From afar I believe the trio of heathland courses in Dorset all vie for the title of being the best, eagerly looking out to see how they compare in the various rankings, and have improved their courses in recent years to up their game. After having played all three, if it’s an unbiased opinion you are looking for, Parkstone is a clear winner, in fact it’s not even close.
Ed is the founder of Golf Empire – click the link to read his full review.
I completed the trip ‘finally’ today, and I absolutely agree, Parkstone was exceptional, I absolutely loved it. It’s just ‘better’ than ferndown and Broadstone in my opinion
For my money, the golf available in Dorset stands up to some of the best that heathland golf has to offer in the whole of England, and there are two Dorset courses that climb head and shoulders above the others in this region, these being Parkstone and Broadstone. Parkstone Golf Club is a place of beauty. 18 holes that sit upon delightfully undulating Dorset land.
On arrival, I sat on the patio waiting for my playing partners and blissfully took in the view down the first fairway and across to the eighteenth green (pictured). A great place to build the anticipation of the mouth-watering prospect that was to come. A stunning opener greets your first tee shot that’s guarded by beautiful bunkering before you serenely work your way towards and around the lake for the first few holes. The course is tree lined in places but not to the detriment of allowing the heather to develop. The club has taken pride in bringing the course back to its heathland roots over recent years with successful heather regeneration and tree clearance.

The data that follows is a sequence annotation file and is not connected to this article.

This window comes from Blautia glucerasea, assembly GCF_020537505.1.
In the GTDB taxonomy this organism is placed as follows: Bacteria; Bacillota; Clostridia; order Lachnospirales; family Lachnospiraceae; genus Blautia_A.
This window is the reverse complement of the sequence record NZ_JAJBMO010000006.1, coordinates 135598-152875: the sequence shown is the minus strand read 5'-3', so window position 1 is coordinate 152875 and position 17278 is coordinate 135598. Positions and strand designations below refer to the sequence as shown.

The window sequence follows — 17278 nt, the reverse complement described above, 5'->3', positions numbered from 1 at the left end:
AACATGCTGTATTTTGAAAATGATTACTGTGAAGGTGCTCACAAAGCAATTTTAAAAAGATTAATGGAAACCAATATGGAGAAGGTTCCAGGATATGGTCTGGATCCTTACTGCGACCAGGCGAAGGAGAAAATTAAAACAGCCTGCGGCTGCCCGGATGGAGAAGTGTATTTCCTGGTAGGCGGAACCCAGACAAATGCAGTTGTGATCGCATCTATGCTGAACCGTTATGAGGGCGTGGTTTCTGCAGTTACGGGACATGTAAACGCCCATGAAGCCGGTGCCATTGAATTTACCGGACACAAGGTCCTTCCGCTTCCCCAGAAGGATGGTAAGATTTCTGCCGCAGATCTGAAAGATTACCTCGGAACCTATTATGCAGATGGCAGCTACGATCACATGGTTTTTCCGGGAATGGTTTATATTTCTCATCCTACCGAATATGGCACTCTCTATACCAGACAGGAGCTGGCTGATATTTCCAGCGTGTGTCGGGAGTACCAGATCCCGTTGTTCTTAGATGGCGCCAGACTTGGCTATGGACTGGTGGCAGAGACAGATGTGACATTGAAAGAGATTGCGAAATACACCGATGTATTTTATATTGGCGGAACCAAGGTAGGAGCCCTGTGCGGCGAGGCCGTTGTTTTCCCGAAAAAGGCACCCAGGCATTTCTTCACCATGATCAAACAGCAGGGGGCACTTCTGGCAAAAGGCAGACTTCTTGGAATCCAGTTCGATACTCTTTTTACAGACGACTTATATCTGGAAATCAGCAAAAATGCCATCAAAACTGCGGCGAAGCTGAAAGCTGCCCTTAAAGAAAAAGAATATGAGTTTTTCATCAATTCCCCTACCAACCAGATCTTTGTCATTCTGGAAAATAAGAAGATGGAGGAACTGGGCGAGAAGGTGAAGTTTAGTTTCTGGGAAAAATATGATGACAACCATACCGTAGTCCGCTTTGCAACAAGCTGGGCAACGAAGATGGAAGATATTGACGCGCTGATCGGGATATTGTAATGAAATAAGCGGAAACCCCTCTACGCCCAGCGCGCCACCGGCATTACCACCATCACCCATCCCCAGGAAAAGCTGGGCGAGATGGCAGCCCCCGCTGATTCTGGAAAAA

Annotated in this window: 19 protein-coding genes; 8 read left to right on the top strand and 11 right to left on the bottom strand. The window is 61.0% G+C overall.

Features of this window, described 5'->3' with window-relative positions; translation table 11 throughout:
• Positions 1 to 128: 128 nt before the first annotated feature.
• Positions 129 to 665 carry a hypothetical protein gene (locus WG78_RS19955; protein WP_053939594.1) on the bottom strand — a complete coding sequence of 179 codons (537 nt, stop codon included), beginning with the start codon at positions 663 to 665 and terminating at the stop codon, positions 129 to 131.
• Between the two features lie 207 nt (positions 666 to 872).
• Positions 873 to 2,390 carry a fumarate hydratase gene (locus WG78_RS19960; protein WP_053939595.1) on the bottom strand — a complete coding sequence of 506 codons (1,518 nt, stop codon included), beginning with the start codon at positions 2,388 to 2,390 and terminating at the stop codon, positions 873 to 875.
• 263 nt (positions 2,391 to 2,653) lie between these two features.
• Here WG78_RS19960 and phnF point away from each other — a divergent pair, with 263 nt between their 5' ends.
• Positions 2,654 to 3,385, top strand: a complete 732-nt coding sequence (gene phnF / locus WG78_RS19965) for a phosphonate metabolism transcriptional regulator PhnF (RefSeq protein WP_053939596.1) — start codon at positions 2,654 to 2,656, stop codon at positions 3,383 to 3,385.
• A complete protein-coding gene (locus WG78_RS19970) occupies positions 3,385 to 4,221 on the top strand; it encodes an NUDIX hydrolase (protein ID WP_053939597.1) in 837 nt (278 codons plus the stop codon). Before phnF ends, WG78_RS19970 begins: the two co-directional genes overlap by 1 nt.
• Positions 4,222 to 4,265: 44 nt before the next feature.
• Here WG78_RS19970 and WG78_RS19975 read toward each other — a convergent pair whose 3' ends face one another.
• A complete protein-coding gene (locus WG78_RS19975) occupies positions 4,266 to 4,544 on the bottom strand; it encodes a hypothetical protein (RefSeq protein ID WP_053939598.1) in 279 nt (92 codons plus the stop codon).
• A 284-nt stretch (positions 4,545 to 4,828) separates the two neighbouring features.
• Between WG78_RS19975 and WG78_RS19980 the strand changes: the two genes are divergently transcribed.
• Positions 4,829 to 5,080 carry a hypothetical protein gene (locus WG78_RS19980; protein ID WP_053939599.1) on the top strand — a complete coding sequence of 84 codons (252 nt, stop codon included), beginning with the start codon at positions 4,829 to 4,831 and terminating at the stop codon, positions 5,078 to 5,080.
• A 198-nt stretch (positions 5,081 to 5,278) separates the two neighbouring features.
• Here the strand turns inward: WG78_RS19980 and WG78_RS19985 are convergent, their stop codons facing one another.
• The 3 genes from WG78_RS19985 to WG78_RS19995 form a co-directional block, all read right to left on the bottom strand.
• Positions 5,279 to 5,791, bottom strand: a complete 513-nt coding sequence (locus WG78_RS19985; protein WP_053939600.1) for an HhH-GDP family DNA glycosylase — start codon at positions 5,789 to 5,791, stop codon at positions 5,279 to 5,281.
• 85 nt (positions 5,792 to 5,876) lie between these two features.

Whilst the opening few holes offer an enjoyable start, the course really starts to light up after you cross the road to the 7th. This part of the course has some beautiful views, most notably the 8th tee as you climb to the higher reaches of the course. You won’t find many flat holes at Parkstone, the land is beautifully and naturally contoured. There are some gorgeous elevated tee shots and these are complemented with some pretty narrow fairway landing areas so choose wisely off the tee and don’t idly head straight for the driver or you’ll come unstuck.
The standout holes appear on the back 9 and include the eleventh, a par 5 that doglegs towards a green which gathers before a copse of pine trees and is protected by a hidden dell. 14 is a wonderful par 3 that’s one of the few holes that’s enveloped by tall trees that surround it, whilst the 15th and 17th are my two favourites across the whole layout. The 15th being a long par 4 played from a raised tee, down into a valley that banks heavily from the heather strewn hillock on the right-hand side before the long second shot is played to an elevated green with a steep fall to the left. 17 is a wacky par 5 where the landing area for longer hitters is obscured by a mound to the right. The hole rises all the way to the green meaning that it’s blind until you get to around 100 or so yards from the pin. Keep faith in your swing and hit for the centre of the fairway, but take enough club as the green is guarded with a steep ledge to its front.
Now that course maintenance is to such exacting standards, Parkstone offers excellent value for money as the conditioning now matches the wonderful architecture that the course has always had. I firmly believe that the course now sits proudly as the equal of some of Surrey’s top courses. Hopefully Parkstone will find its rightful place inside the GB & Ire Top 100 when the next rankings are created. If there are 100 courses better than this, then we must be truly blessed. As for which is better of Broadstone and Parkstone? I’ll leave that to better men than me to decide.